Thomas Keith is the subject of the novel Blood and Sand (1987) by Rosemary Sutcliff.” From Wikipedia
My friend is writing a book on the subject. Ill post when its done.
The Drums of the Fore and Aft, 1895 by Edward Matthew Hale - print.
The story, written by Rudyard Kipling, concerns an inexperienced Regular battalion on overseas service brigaded with a Highland Regiment and a Gurkha Regiment in Afghanistan. Unlike Kipling’s other tales, it concerns the disgrace of a battle almost lost rather than the glory of a battle won.
The main characters (the “Drums” of the title) are Jakin and Lew, a pair of delinquent drummer boys serving with the Regimental Band. Scrawny Jakin is an orphan, while fat-faced “Piggy” Lew is either a “line boy” (soldier’s son) or a volunteer. They are always getting written up for swearing, drinking, smoking, and fighting (the latter charge just as often against all comers as between themselves) and are disliked by the other drummers. Despite their reputations, they manage to get sent on campaign by personally fast-talking the colonel.
In Afghanistan, the unit has a terrible time adjusting to the climate and the rigors of campaign life. The men are also set on edge by the death of a private by sniper fire. On the day of the battle they take the center position between the Highlanders and the Ghurkhas. Their inexperience causes them to blunder and allows the enemy to close with them in hand-to-hand combat. They break and begin to retreat; the young officers of one company try to rally the men but are left behind to be slaughtered by the advancing Ghazi warriors.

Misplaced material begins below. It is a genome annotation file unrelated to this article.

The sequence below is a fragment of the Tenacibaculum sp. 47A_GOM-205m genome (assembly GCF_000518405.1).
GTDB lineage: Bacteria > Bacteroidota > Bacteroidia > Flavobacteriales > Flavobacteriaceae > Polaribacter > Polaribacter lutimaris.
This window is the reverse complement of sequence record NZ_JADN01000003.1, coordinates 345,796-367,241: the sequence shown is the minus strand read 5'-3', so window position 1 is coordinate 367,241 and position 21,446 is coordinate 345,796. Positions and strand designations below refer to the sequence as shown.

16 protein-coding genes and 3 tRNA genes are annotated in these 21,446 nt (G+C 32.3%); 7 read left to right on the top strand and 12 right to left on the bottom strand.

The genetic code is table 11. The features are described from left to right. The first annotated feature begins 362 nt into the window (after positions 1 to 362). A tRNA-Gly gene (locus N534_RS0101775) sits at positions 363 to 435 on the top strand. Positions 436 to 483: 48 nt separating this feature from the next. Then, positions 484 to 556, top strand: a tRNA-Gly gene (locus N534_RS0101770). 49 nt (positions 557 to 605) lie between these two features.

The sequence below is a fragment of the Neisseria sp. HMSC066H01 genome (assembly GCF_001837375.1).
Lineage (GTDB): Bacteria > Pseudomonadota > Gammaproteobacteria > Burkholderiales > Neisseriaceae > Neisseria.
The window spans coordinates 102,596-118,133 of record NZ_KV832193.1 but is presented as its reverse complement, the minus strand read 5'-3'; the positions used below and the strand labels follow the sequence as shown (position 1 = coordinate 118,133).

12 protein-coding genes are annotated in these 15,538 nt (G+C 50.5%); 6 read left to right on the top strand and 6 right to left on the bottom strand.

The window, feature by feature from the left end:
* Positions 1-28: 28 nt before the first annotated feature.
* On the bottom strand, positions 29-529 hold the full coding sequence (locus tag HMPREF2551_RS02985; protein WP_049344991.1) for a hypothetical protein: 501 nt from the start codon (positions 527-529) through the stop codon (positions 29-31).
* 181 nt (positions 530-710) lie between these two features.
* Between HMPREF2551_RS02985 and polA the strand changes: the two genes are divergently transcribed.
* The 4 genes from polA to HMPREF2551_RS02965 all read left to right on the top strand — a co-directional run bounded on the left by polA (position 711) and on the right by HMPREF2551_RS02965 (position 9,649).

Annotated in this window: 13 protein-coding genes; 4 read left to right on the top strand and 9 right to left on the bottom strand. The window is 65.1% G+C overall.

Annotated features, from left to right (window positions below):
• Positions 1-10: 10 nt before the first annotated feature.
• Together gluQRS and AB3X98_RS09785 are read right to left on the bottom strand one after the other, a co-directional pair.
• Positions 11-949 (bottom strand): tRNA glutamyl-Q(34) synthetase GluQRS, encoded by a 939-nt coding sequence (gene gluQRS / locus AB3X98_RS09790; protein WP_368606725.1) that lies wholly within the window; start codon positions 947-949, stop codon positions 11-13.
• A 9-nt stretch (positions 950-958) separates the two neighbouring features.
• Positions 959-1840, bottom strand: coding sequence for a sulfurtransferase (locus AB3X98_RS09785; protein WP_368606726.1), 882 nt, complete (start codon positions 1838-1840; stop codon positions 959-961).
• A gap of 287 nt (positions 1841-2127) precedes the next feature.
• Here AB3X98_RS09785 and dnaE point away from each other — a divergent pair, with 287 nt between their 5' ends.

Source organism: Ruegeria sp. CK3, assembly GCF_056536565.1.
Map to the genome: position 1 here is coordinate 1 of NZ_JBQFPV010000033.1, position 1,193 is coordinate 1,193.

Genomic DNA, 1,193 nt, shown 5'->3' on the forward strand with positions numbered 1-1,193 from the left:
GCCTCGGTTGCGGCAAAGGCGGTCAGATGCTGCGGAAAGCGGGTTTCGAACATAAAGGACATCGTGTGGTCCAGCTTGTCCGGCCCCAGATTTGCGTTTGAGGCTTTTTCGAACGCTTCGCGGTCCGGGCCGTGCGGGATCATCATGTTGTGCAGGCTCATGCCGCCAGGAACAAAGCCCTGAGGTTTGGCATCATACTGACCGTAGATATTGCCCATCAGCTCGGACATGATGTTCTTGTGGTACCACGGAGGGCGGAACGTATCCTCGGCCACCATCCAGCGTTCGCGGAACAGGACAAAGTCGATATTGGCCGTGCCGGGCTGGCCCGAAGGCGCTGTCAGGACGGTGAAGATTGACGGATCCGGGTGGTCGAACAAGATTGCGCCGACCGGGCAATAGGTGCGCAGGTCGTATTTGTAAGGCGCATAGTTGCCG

The boys, fortified with drink, try to rally the regiment by playing the tune “British Grenadiers” and marching back and forth before the enemy. Shamed and encouraged by the boys’ bravery, they return to the attack. Before they can be reached, the boys are killed in the first volley of Afghan fire and are slain. The rallied and enraged troops rout the enemy and help win the battle, but are shunned by the rest of the Brigade for their earlier actions.
November 13, 1963: President Kennedy with his wife, Jacqueline, and their two children, watch from the balcony as the Black Watch Royal Highland Regiment perform on the White House lawn. The Kennedy’s invited 1,700 children, from childcare agencies, to see the program.
The Battle of Brier Creek, 1779, showing the 2nd Battalion 71st Highland Regiment ready to lead Britain to a decisive victory over Brigadier-General Ashe’s North Carolinians and Georgians. Art by Graham Turner.